From thence on, Parker's Gatlings were our inseparable companions throughout the siege. They were right up at the front. When we dug our trenches, he took off the wheels of his guns and put them in the trenches. His men and ours slept in the same bomb-proofs and shared with one another whenever either side got a supply of beans or coffee and sugar. At no hour of the day or night was Parker anywhere but where we wished him to be, in the event of an attack. If a troop of my regiment was sent off to guard some road or some break in the lines, we were almost certain to get Parker to send a Gatling along, and, whether the change was made by day or by night, the Gatling went. Sometimes we took the initiative and started to quell the fire of the Spanish trenches; sometimes they opened upon us; but, at whatever hour of the twenty-four the fighting began, the drumming of the Gatlings was soon heard through the cracking of our own carbines.



I have had too little experience to make my judgment final; but certainly, if I were to command either a regiment or a brigade, whether of cavalry or infantry, I would try to get a Gatling battery—under a good man—with me. I feel sure that the greatest possible assistance would be rendered, under almost all circumstances, by such a Gatling battery, if well handled; for I believe that it could be pushed fairly to the front of the firing-line. At any rate, this is the way that Lieut. Parker used his battery when he went into action at San Juan, and when he kept it in the trenches beside the Rough Riders before Santiago.

Theodore Roosevelt.



CHAPTER I.

L'ENVOI.

The history of the Gatling Gun Detachment, Fifth Army Corps, is to a certain extent the history of the Santiago campaign. The detachment was organized on the spur of the moment, to utilize material which would otherwise have been useless, and was with the Fifth Corps in all the campaign. It participated in all the fighting of that campaign, except the fight at La Guasimas, and was disbanded upon the return of the Fifth Corps to Montauk. Whatever hardships were endured by the Fifth Corps were shared by this detachment; whatever dangers were faced by the Fifth Corps were faced by it also; where the hottest fighting occurred this detachment went in and stayed; and at the surrender it was paraded, to use the words of General Shafter, "Upon that portion of the line which it occupied so promptly and defended so well."

But this memoir is not intended as a history of that campaign nor of the Fifth Corps. The author has not the data available to cover so large a field, nor the ability to do justice to the courage, fortitude, and endurance so heroically displayed by that gallant army. That story will be written by abler pens, and will be the wonder of the world when it is told.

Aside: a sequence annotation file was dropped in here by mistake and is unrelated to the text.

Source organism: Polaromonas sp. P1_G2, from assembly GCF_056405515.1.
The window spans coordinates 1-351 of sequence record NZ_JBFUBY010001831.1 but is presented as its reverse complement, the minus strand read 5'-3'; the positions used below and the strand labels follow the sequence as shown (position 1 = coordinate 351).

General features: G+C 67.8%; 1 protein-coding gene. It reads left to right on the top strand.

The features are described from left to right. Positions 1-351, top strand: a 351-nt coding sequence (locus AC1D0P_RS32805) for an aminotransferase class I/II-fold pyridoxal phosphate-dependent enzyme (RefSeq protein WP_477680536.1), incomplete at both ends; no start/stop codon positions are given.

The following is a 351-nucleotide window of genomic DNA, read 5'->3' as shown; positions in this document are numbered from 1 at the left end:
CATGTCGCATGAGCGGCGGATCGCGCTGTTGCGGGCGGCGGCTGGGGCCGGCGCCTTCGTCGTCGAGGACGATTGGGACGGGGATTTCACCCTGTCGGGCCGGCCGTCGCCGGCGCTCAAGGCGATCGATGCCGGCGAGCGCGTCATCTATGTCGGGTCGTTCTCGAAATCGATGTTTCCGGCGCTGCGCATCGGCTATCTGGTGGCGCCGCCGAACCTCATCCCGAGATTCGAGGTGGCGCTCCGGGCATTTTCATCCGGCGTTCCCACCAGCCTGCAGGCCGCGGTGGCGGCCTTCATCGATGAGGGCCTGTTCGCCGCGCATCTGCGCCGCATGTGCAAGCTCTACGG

This story is that of an experiment. It is told to lay before the general public, as well as the military critic, the work of a little detachment of thirty-seven men, armed with an untried weapon, organized in the short space of four days preceding July 1, 1898, and which without proper equipment, adequate instruction, or previous training, in the face of discouragements and sneers, and in spite of obstacles enough to make the mere retrospect sickening, still achieved for itself a warm place in the hearts of all true soldiers, and covered itself with glory upon the hardest fought battle-field of the Hispano-American War.

This story is to commemorate the gallantry of the enlisted men who helped to make history and revolutionize tactics at Santiago. It will tell of the heroism of the plain American Regular, who, without hope of preferment or possibility of reward, boldly undertook to confute the erroneous theories of military compilers, who, without originality or reason, have unblushingly cribbed the labored efforts of foreign officers, and foisted these compilations of second-hand opinions upon the American Army as military text-books of authority and weight. These literary soldiers declared, following the lead of their foreign guides, that "The value of machine guns on the battle-field is doubtful," and that "Their offensive value is probably very small." They also agreed, with most touching unanimity, that "A direct assault upon a fortified position, occupied by good, unshaken infantry, armed with the modern rifle and plentifully supplied with ammunition is sure to fail, unless made by overwhelming numbers and prepared by strong and accurate fire by artillery."

These servile imitators of foreign pen soldiers were destined to see all their pet theories exploded by the grim old mountain puma from California and his brave Fifth Corps. They were to learn, so far as they are capable of learning, that the American Regular makes tactics as he needs them; that the rules of war established by pen soldiers do not form the basis of actual operations in the field; that theories must go to the wall before the stern logic of irrefutable facts; and that deductions based on the drill-made automatons of European armies are not applicable to an army composed of American Volunteer Regulars, led by our trained officers.

We shall see that an army destitute of cavalry, and hence without "eyes"; not supported by artillery; in the most difficult country over which soldiers ever operated, and without maps or reconnaissance—in twenty days shut up and captured an army of twice its own effective strength, in a strongly fortified city, with better served and more numerous artillery.

We shall find that when the "sledge" was not at hand, American ingenuity was able to use the "mallet" instead, making light machine guns perform all the function of artillery, and dispensing altogether, so far as any practical results were concerned, with that expensive and much overrated arm; that the Regular private is capable of meeting all demands upon his intelligence, and that the American non. com. is the superior of foreign officers.